“Were you there when they crucified my Lord?”
The hymn we often sing on Good Friday recognizes that we were there as Jesus died – because the life-and-death story of that astounding week in Jerusalem is the central story of our lives as children of God. All of us were there with Jesus, we believe because he gave his life for the sheer love of us.
And it’s not so far-fetched to feel that we were there on Good Friday with Jesus. The pain of our world is immense. We have lived through two years of a pandemic that has upended our lives. We are confronting problems of climate change, racial injustice, and deep division in our society. We watch in horror as a brutal war unleashes terrible violence in Ukraine, adding to the violence humans inflict on each other in so many other places.
But something unprecedented happened on Easter morning, something so far beyond the boundaries of what we know and expect, that the very questions we ask are transformed. That same hymn’s last verse asks:
“Were you there when God raised him from the tomb?”
Well, we can’t exactly say that we were there – because no one but the angels, and God, saw the Resurrection at the moment it happened. We only see what happened later: the next morning, the women come to the tomb, their hearts bursting with grief. There they find that God has done something absolutely inexplicable, that the stone that was blocking their way is gone, and that Jesus has been raised from the dead.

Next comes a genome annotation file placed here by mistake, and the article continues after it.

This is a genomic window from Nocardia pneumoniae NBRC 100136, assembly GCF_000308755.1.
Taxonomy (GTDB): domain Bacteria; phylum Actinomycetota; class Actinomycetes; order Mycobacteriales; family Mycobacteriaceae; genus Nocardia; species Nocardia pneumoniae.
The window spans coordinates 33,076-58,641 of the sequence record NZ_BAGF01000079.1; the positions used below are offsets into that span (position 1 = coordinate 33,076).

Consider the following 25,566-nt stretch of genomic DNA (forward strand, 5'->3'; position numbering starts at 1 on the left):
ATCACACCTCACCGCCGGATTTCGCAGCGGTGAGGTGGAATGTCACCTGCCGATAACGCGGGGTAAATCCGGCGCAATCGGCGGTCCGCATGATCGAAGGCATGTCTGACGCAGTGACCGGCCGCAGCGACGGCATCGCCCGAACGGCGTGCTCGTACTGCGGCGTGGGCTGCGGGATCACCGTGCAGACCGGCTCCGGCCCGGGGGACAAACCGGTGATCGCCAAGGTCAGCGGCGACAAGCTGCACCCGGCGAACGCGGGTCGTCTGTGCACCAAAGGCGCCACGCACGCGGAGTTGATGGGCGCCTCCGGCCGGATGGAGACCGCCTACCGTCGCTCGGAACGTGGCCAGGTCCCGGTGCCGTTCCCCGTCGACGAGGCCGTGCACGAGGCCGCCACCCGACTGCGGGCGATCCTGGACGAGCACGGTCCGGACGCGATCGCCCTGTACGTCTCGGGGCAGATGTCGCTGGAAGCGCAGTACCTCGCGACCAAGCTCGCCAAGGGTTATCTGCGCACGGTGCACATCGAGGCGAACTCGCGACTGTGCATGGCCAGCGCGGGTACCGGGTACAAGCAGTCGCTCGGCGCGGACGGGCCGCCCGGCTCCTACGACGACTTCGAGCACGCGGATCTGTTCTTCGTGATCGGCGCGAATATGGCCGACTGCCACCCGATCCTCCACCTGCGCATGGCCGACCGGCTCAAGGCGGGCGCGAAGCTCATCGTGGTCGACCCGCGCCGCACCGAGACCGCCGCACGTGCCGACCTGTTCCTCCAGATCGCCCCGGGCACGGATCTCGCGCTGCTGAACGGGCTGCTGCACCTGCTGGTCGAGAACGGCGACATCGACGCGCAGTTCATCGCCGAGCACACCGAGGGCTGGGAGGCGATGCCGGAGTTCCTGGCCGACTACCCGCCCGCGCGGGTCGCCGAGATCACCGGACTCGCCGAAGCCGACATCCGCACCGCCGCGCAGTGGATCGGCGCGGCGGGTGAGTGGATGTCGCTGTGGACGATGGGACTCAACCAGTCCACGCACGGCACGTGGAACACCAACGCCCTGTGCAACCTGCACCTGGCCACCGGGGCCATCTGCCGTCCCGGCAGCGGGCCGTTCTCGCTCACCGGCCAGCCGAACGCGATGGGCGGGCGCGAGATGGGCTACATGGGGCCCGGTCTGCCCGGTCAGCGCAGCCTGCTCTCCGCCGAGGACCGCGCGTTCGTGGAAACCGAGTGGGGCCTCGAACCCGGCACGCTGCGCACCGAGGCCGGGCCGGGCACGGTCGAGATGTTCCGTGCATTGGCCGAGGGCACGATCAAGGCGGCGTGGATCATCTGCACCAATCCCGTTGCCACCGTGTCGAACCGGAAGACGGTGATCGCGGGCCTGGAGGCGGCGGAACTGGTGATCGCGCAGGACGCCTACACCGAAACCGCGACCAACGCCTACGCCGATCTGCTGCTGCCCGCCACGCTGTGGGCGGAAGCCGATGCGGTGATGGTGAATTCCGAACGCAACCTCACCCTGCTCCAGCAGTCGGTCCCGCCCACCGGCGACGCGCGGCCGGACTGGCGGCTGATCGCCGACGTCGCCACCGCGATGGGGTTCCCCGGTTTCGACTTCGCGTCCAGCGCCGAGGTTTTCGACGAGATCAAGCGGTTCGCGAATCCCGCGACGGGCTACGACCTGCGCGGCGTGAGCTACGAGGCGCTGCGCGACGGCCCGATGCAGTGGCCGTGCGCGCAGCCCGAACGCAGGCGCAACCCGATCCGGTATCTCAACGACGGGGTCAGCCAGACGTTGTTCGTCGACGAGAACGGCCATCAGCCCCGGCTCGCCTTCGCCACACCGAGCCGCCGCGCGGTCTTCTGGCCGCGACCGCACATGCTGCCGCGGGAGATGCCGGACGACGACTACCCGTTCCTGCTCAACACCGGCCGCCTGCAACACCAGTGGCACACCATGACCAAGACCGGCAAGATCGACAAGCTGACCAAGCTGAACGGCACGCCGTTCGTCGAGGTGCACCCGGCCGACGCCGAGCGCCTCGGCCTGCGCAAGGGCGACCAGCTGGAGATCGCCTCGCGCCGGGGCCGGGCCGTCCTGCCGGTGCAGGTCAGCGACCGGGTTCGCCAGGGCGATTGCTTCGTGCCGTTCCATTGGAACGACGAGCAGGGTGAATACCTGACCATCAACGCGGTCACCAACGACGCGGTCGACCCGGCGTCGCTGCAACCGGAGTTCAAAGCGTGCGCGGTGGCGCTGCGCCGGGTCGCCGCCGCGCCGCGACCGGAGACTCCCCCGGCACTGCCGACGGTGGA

Gospel accounts of that first Easter tell us that the women responded to that astounding discovery with fear. We, too, know fear, and it’s tempting for us humans sometimes to forget that the resurrection of Jesus Christ has anything to say about those things that fill us with fear. Sometimes we share the terror of the women who discovered God’s mighty act of resurrection.
But as they learned, the Resurrection shatters everything we’ve ever believed about the impermanence of life and the finality of death. Resurrection means we have to re-orient our fears and re-think our lives. All our resignation to the evil of this world, our worries over the challenges we face, our stresses about how to roll away the stones that stand in our way are not enough to fend off death – but God is enough.
God has raised Jesus from the dead. And that means that we live in a world in which the ultimate triumph belongs not to familiar, fearsome, inevitable death, but to thrilling, astonishing resurrection life. We live in a world where God loves us so much that God will never let us go. We live in a world where our call is to share that life, and that love, with others, and to work to transform this world with Jesus’s love.
Yes, we were there with Jesus, because Jesus loves us. God’s love triumphs over death itself, so we will shout with joy this Easter season: Alleluia! Christ is risen!
I have always known myself to be an encourager, helping people recognize the hope and love of God in their lives, as He had shown me. During seminary and later in a hospital residency Clinical Pastoral Education clarified that call for me. I discovered I was at ease talking to new people, offering prayer and […]
On Sunday, September 18, 2022, 52 young people from 7 congregations gathered for an afternoon of fun and games celebrating the kick-off of the youth ministry program year. The article below was written by Nicholas Alcorn, a member of the EDSD Youth Leadership Council and of St. Dunstan’s Episcopal Church.The Youth Group Games was a […]
As the autumn season begins, many church—and personal—schedules begin to fill up. Days grow shorter and the list of to-do’s only increase as we inch towards forthcoming holidays. Costumes to be made, goodies to bake, presents to be purchased and so on. Considering the busy-ness of the next few months as we approach Advent, here […]